As to how well I did in the job of POTUS, well, I lost. I lost BIG.  And by doing so, I proved a number of things to myself. First, I proved that to be a successful president, one has to put aside the stark, often rabid partisanship that it takes to get elected to the job in the first place and strive to be president for all Americans. My strategy of focusing almost completely on an austerity plan that would return the country to a budget surplus and a trajectory to diminish the startlingly high national debt was successful in that I achieved the numbers I desired, but at a tremendous cost. Homelessness and crime skyrocketed as I cut welfare programs and federal taxes. Completely eradicating foreign aid (also known as ‘bribes to tyrants’ by the Patriots) caused hideous damage to foreign relations and stirred up all kinds of trouble overseas.  Cutting subsidies for Green energy boondoggles pleased the fiscally conservative types, but drove the unhinged environmentalists to violent protest.  It would appear that the game is intended to be played with compromise and incrementalism in mind - that is not a bad lesson to learn!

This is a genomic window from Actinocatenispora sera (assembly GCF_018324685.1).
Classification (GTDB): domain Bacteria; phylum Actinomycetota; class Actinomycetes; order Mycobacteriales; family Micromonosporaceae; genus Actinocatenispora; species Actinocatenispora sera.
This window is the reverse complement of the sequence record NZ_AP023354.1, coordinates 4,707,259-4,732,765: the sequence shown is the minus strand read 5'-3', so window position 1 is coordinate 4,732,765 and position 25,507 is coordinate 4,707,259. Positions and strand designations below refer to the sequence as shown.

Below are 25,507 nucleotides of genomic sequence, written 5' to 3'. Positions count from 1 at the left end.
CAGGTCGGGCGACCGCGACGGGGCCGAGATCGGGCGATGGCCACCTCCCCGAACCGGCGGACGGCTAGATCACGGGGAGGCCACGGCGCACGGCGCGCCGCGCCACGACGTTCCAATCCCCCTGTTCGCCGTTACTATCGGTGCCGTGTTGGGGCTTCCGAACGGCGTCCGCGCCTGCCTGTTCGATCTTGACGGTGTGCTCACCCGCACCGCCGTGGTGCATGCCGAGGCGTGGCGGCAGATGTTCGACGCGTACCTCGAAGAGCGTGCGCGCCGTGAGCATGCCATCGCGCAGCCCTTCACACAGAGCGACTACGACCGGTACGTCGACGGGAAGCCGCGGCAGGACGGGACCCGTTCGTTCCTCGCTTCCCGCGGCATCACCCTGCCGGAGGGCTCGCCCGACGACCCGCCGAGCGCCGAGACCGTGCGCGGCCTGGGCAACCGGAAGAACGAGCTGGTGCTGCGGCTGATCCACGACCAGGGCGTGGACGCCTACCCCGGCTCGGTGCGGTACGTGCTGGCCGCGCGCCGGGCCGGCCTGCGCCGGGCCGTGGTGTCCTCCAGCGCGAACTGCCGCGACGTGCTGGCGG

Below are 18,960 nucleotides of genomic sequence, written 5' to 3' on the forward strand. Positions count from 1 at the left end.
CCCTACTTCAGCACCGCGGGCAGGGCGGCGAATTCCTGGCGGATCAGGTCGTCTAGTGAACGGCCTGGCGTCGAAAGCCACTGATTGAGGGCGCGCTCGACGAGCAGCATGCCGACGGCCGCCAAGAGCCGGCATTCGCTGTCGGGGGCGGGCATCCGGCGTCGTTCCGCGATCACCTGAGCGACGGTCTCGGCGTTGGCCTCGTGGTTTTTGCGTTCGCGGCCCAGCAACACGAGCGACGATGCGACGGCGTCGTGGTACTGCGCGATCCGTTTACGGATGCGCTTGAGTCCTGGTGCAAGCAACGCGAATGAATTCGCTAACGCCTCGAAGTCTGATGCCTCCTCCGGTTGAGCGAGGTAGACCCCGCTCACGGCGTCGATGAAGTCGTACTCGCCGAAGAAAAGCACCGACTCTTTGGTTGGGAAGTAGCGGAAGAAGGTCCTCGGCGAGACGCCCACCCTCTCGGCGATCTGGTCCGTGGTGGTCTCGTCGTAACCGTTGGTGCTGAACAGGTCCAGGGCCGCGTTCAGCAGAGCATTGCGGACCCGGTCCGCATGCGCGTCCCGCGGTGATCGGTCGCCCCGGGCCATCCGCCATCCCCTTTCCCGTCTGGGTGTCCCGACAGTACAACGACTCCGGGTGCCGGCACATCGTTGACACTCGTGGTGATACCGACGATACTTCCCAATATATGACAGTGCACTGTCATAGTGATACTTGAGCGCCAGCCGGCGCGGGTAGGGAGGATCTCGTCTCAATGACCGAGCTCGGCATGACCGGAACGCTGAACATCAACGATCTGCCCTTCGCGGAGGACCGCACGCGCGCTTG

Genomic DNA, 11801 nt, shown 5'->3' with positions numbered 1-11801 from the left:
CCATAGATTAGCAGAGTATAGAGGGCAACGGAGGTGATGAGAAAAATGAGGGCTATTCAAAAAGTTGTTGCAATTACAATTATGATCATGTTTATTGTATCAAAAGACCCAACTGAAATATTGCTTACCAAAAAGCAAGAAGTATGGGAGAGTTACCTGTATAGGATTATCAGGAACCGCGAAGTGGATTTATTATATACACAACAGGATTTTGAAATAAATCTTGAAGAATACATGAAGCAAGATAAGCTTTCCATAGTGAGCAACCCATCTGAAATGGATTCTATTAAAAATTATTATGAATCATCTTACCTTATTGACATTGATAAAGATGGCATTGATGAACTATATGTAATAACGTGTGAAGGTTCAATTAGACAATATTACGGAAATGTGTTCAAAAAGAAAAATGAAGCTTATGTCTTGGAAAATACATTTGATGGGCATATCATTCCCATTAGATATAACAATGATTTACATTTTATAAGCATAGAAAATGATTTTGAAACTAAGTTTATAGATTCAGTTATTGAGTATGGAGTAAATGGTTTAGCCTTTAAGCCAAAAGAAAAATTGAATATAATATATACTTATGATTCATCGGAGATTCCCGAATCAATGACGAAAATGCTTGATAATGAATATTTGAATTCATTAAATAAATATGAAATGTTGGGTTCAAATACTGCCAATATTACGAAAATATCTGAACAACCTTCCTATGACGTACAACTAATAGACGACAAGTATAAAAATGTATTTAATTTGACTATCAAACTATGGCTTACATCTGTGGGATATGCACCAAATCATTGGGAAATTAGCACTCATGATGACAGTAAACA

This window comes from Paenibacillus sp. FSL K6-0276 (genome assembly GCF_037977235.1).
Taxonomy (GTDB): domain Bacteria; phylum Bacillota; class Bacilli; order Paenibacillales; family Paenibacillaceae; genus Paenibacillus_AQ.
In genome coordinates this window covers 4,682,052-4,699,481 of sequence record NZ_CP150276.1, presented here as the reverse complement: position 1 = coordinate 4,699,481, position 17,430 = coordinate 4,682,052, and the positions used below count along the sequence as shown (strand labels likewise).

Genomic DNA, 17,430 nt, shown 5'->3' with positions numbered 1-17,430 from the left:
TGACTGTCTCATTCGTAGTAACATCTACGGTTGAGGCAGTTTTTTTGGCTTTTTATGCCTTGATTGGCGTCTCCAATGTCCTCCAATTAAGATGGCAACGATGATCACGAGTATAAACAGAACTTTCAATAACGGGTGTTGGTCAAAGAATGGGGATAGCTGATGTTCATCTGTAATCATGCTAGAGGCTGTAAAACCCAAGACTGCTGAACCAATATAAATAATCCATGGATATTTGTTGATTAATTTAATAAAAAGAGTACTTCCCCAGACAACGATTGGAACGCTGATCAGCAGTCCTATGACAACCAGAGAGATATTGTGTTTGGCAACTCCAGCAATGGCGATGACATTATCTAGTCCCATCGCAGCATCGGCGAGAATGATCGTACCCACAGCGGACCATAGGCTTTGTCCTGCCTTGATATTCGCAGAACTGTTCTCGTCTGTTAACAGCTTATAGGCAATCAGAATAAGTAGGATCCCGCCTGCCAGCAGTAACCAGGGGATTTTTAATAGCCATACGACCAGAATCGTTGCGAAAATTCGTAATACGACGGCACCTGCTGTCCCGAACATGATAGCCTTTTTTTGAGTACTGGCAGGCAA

The other thing that I proved to myself is that one might be able to make enormous changes to the fabric of the country by writing off even the remotest possibility of winning a second term (I lost by a landslide, going into re-election with an embarrassingly low 14% approval rating), but it probably isn’t the right way to go about it. With 86% of the popular vote, my successor would have an obvious mandate to undo nearly all that I had accomplished in my term.


While there will certainly be quibbling about how the game rates and ranks the importance and/or triviality of the issues of the day, Democracy 3.0 looks as if it will be an instructive teaching tool in addition to being compelling enough to play again and again, if only to see if it is actually possible to effectively govern a large country in a way that satisfies a majority of its citizens.


* The product in this article was sent to us by the developer/company for review.